Anger: Good or Bad?
Anger in general has a negative reputation as a moral vice and is even listed amongst the seven deadly sins: Pride, Greed, Wrath Envy, Lust, Gluttony, and Sloth. An example of this negative definition of anger is depicted in the carved stonework of the medieval cathedral in Amiens, France, where a woman is shown stabbing a man.
However, God is often attributed with anger, wrath, or rage. This creates a dichotomy between holy or righteous anger and sinful anger, leaving people to wonder at when is it morally or ethically right to feel and act in anger? Christ is even attributed with anger, when there is social injustice, and we see in this example how Anger can be connected to Grief:
3 And he said to the man with the withered hand, “Come here.” 4 And he said to them, “Is it lawful on the Sabbath to do good or to do harm, to save life or to kill?” But they were silent. 5 And he looked around at them with anger, grieved at their hardness of heart, and said to the man, “Stretch out your hand.” He stretched it out, and his hand was restored. (Mark 3:3-5 ESV)
Connections between social justice and anger are visible in this exhibit’s example from the twenty-first century sermons of Rev. Dr. Marilyn Sewell, “The Power of Anger in the Work of Love”. Sewell writes in this sermon of the anger she feels every day, anger that is often caused by frustration and grief.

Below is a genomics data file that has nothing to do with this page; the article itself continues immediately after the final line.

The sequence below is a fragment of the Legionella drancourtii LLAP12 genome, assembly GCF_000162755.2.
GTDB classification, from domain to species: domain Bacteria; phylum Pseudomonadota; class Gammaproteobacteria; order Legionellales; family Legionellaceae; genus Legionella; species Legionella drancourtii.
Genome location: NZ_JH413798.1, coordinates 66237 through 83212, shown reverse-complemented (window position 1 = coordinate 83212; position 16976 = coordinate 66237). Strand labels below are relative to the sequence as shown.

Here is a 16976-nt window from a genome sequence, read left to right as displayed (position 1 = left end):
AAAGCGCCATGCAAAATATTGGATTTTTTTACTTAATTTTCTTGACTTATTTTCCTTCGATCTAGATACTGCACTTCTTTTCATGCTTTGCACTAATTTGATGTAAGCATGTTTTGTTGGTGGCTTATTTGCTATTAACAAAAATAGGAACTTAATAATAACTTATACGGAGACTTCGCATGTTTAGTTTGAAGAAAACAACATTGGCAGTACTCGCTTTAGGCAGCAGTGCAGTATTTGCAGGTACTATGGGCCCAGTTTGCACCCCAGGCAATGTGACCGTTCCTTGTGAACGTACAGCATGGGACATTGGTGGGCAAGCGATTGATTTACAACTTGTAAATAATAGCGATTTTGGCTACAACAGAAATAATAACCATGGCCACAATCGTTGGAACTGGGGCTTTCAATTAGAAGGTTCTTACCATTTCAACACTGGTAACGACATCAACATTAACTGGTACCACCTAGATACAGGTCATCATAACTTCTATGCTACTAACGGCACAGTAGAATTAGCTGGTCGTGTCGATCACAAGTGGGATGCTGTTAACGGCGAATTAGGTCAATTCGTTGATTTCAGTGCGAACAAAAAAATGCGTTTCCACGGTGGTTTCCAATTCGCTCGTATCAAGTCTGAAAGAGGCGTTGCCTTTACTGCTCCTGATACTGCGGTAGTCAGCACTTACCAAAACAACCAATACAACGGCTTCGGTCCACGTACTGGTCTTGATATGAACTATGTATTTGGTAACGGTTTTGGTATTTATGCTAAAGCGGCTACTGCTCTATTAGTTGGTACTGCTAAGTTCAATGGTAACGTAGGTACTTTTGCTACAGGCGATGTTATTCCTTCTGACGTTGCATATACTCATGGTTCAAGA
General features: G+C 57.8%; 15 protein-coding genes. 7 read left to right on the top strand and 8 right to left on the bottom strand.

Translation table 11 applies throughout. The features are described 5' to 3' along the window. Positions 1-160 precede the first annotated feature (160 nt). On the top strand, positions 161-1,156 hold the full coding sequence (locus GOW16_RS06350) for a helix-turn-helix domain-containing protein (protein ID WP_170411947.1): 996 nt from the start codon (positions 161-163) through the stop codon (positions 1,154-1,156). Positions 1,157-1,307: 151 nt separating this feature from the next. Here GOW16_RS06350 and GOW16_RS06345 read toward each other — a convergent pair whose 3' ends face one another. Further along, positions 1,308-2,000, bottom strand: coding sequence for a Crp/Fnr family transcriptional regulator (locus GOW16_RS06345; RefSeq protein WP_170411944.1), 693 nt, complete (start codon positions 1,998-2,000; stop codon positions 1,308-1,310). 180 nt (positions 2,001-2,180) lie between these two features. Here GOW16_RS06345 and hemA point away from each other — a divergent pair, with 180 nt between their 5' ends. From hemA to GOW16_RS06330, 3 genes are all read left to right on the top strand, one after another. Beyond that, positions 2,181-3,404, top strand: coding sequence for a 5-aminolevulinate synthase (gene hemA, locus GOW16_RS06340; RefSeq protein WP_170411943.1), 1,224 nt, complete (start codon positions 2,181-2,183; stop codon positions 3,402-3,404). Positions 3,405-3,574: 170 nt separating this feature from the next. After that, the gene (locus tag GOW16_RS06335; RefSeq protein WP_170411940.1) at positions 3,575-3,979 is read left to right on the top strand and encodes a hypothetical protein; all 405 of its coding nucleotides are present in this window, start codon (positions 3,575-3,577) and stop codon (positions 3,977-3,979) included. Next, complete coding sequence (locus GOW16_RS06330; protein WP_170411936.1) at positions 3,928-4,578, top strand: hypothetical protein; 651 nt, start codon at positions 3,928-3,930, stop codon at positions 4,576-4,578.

In this exhibit, I will show how anger’s place in the long history of Christian theology is more nuanced and diverse than it may originally seem. I have included here various forms of media from the Atla Digital Library that illustrate the ranges of anger’s interpretations and depictions within the history of the Christian church. I explore the concept chronologically, beginning with the medieval period, moving into the early modern to the nineteenth century, and finally the twentieth and twenty-first centuries. In addition, I included an item concerning patience from each period, since patience is commonly used as the antithesis of anger within theological moral parallels.